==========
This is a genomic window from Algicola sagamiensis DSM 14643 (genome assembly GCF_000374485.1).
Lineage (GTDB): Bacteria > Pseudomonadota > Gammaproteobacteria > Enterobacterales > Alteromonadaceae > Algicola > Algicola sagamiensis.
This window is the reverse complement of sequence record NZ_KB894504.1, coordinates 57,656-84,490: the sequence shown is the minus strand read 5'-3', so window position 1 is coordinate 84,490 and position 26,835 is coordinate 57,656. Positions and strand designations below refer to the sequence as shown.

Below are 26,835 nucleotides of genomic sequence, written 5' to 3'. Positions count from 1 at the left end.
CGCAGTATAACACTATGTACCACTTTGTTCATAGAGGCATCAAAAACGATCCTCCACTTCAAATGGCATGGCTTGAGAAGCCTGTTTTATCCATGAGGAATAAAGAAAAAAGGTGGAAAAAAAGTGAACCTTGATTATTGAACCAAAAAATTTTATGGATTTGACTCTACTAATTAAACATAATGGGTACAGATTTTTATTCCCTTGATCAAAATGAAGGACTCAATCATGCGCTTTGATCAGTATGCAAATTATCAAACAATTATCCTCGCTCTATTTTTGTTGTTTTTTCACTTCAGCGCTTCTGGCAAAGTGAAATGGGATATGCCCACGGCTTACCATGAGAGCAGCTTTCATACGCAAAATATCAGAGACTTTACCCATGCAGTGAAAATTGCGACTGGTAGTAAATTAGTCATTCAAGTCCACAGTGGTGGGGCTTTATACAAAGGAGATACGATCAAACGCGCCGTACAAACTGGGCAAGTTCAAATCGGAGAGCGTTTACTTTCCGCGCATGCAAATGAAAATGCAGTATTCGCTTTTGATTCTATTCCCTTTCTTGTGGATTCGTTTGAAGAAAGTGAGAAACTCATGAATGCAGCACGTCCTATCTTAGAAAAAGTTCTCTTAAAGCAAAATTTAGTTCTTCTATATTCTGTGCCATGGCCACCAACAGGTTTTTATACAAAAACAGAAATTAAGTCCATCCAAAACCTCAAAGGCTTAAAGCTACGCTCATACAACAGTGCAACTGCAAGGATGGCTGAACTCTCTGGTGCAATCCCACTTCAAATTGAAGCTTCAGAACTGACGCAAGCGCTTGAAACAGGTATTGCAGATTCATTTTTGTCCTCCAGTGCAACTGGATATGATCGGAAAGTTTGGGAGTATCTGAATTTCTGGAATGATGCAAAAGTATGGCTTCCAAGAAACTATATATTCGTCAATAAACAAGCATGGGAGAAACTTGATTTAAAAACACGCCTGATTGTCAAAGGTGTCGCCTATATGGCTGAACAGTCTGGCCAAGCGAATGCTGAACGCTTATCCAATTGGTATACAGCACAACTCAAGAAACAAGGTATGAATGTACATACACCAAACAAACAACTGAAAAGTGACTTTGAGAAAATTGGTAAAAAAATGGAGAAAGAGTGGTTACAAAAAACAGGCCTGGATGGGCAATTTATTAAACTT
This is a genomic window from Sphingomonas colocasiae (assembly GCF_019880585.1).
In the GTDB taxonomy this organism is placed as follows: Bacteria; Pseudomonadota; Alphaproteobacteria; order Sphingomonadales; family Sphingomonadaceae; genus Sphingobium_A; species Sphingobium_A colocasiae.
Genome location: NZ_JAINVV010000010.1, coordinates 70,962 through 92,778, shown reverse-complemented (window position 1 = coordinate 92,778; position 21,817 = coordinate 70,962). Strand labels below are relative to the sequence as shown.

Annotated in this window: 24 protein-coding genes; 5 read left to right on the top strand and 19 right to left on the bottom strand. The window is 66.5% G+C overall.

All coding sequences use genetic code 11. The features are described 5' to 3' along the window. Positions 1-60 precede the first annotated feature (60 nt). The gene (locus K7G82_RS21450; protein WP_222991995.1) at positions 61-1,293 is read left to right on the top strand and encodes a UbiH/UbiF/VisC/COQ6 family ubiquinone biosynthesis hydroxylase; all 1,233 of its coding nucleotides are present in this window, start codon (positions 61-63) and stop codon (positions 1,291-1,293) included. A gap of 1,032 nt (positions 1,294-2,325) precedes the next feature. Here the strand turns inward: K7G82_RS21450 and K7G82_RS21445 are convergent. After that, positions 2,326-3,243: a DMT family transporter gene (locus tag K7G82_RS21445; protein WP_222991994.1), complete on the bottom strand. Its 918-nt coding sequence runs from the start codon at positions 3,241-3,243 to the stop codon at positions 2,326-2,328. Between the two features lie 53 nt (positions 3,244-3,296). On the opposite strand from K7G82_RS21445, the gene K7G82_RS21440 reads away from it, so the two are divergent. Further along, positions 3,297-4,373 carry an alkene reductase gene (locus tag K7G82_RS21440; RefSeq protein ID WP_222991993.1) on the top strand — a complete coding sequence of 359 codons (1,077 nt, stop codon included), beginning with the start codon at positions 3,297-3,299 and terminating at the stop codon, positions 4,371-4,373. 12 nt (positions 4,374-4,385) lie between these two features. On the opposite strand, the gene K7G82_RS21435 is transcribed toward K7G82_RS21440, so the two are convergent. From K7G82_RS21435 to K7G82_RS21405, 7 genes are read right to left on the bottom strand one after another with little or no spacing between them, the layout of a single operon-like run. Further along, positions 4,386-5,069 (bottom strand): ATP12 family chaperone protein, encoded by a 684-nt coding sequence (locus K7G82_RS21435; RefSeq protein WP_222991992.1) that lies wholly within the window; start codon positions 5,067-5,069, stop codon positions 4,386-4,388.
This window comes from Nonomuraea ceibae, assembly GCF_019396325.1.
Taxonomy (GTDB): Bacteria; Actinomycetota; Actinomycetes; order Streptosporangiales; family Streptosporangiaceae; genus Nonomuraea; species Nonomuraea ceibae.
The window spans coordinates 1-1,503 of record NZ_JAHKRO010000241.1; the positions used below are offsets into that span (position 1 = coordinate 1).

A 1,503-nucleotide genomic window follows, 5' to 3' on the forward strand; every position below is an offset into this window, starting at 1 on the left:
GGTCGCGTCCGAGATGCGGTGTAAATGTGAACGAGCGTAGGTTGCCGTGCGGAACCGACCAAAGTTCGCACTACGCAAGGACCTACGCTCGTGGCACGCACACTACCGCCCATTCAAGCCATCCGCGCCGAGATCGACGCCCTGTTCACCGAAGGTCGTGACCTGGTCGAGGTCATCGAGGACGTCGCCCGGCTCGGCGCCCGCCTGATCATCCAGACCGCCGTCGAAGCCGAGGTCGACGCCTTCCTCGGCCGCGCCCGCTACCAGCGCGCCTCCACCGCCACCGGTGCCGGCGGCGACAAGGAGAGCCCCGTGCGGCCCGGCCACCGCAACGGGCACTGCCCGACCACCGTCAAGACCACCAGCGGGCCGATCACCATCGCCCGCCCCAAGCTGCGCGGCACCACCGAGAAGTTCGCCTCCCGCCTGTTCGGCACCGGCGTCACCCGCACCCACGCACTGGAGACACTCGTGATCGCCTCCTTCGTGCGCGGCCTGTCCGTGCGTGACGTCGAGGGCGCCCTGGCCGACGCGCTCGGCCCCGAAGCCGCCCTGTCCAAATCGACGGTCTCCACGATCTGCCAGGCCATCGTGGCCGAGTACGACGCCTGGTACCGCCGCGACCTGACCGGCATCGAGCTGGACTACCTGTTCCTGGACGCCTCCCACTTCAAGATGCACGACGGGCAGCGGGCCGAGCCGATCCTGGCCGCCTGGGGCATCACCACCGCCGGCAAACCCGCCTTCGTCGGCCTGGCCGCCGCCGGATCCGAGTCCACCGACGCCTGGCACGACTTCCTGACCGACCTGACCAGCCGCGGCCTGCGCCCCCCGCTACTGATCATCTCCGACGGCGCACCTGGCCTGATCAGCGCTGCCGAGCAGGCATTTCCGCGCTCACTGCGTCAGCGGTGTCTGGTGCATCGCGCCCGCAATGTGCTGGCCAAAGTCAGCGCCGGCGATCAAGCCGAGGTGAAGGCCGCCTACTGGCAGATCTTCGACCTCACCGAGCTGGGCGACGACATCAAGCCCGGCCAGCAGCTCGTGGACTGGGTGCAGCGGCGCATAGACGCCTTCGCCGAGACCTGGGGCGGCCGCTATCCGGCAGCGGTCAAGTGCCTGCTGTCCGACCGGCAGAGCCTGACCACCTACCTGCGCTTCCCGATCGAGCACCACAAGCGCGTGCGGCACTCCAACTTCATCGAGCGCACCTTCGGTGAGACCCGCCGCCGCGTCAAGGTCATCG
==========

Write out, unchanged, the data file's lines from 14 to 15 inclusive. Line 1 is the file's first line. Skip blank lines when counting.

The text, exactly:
A 1,503-nucleotide genomic window follows, 5' to 3' on the forward strand; every position below is an offset into this window, starting at 1 on the left:
GGTCGCGTCCGAGATGCGGTGTAAATGTGAACGAGCGTAGGTTGCCGTGCGGAACCGACCAAAGTTCGCACTACGCAAGGACCTACGCTCGTGGCACGCACACTACCGCCCATTCAAGCCATCCGCGCCGAGATCGACGCCCTGTTCACCGAAGGTCGTGACCTGGTCGAGGTCATCGAGGACGTCGCCCGGCTCGGCGCCCGCCTGATCATCCAGACCGCCGTCGAAGCCGAGGTCGACGCCTTCCTCGGCCGCGCCCGCTACCAGCGCGCCTCCACCGCCACCGGTGCCGGCGGCGACAAGGAGAGCCCCGTGCGGCCCGGCCACCGCAACGGGCACTGCCCGACCACCGTCAAGACCACCAGCGGGCCGATCACCATCGCCCGCCCCAAGCTGCGCGGCACCACCGAGAAGTTCGCCTCCCGCCTGTTCGGCACCGGCGTCACCCGCACCCACGCACTGGAGACACTCGTGATCGCCTCCTTCGTGCGCGGCCTGTCCGTGCGTGACGTCGAGGGCGCCCTGGCCGACGCGCTCGGCCCCGAAGCCGCCCTGTCCAAATCGACGGTCTCCACGATCTGCCAGGCCATCGTGGCCGAGTACGACGCCTGGTACCGCCGCGACCTGACCGGCATCGAGCTGGACTACCTGTTCCTGGACGCCTCCCACTTCAAGATGCACGACGGGCAGCGGGCCGAGCCGATCCTGGCCGCCTGGGGCATCACCACCGCCGGCAAACCCGCCTTCGTCGGCCTGGCCGCCGCCGGATCCGAGTCCACCGACGCCTGGCACGACTTCCTGACCGACCTGACCAGCCGCGGCCTGCGCCCCCCGCTACTGATCATCTCCGACGGCGCACCTGGCCTGATCAGCGCTGCCGAGCAGGCATTTCCGCGCTCACTGCGTCAGCGGTGTCTGGTGCATCGCGCCCGCAATGTGCTGGCCAAAGTCAGCGCCGGCGATCAAGCCGAGGTGAAGGCCGCCTACTGGCAGATCTTCGACCTCACCGAGCTGGGCGACGACATCAAGCCCGGCCAGCAGCTCGTGGACTGGGTGCAGCGGCGCATAGACGCCTTCGCCGAGACCTGGGGCGGCCGCTATCCGGCAGCGGTCAAGTGCCTGCTGTCCGACCGGCAGAGCCTGACCACCTACCTGCGCTTCCCGATCGAGCACCACAAGCGCGTGCGGCACTCCAACTTCATCGAGCGCACCTTCGGTGAGACCCGCCGCCGCGTCAAGGTCATCG